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Hardcover | ISBN: 9780262031325 | 360 pp. | 6.1 x 9.2 in | February 1988
 

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Of Related Interest

Disorders of Syntactic Comprehension

Overview

On the basis of a decade's work on syntactic-comprehension disorders, primarily in the Neurolinguistics Laboratory of the Montreal Neurological Hospital, David Caplan and Nancy Hildebrandt present an original theory of these disturbances of language function. They suggest in this wide-ranging study that syntactic structure breaks down after damage to the brain because of specific impairments in the parsing processes and a general decrease in the amount of computational space that can be devoted to that function.

Disorders of Syntactic Comprehension includes detailed single-case analyses and large-group studies, as well as a broad review of the literature on aphasia. It also provides introductions to syntactic structures and parsing for the reader unfamiliar with these subjects. It develops a general framework for viewing disorders in this area and for identifying a number of specific aspects of the breakdown of syntactic comprehension.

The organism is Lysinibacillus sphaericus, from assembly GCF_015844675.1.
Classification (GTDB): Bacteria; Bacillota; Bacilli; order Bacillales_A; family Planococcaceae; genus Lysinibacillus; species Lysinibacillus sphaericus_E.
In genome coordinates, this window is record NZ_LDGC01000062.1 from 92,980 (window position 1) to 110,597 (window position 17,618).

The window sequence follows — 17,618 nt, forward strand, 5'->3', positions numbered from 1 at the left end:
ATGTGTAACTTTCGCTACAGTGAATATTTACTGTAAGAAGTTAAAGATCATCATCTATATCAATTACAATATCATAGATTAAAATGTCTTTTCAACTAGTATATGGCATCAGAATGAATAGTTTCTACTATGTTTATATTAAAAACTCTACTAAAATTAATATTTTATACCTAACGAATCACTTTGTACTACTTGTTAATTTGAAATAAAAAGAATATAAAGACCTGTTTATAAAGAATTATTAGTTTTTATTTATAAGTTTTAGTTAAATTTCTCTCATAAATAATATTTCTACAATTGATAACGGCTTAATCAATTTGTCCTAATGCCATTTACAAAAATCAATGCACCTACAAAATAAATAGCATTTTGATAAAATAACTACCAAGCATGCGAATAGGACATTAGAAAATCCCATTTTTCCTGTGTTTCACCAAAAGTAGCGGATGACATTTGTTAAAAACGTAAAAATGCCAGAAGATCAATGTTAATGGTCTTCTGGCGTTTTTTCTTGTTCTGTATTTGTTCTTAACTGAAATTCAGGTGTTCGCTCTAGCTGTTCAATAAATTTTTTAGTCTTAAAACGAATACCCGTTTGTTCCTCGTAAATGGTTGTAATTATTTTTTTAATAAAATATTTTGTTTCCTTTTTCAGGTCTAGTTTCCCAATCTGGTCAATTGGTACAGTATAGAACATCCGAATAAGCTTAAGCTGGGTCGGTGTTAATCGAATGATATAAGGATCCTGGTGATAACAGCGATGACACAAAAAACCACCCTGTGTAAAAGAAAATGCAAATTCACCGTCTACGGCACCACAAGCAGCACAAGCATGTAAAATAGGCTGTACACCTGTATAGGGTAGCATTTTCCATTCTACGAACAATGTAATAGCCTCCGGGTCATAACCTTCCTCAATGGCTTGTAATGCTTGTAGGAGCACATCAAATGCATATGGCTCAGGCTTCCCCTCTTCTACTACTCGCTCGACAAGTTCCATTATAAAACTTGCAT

The authors' richly detailed empirical linguistic database and their careful use of experimental materials enable them to bring the results of their research to bear on several aspects of theories of syntactic structure (Chomsky's theory) and parsing (the Berwick-Weinberg parser) and to use these theories to describe and explain aphasic phenomena. Moreover, the combination of population and group studies allows them to investigate the neurological basis of syntactic disorders in addition to the psychological and linguistic aspects.

Disorders of Syntactic Comprehension is included in the series Issues in the Biology of Language and Cognition, edited by John C. Marshall.

About the Author

David Caplan is Associate Professor of Neurology at Harvard Medical School, Adjunct Associate Professor in the Departments of Neurology and Communication at Boston University, Associate Neurologist at Massachusetts General Hospital, and Visiting Lecturer in the Department of Brain and Cognitive Sciences at MIT.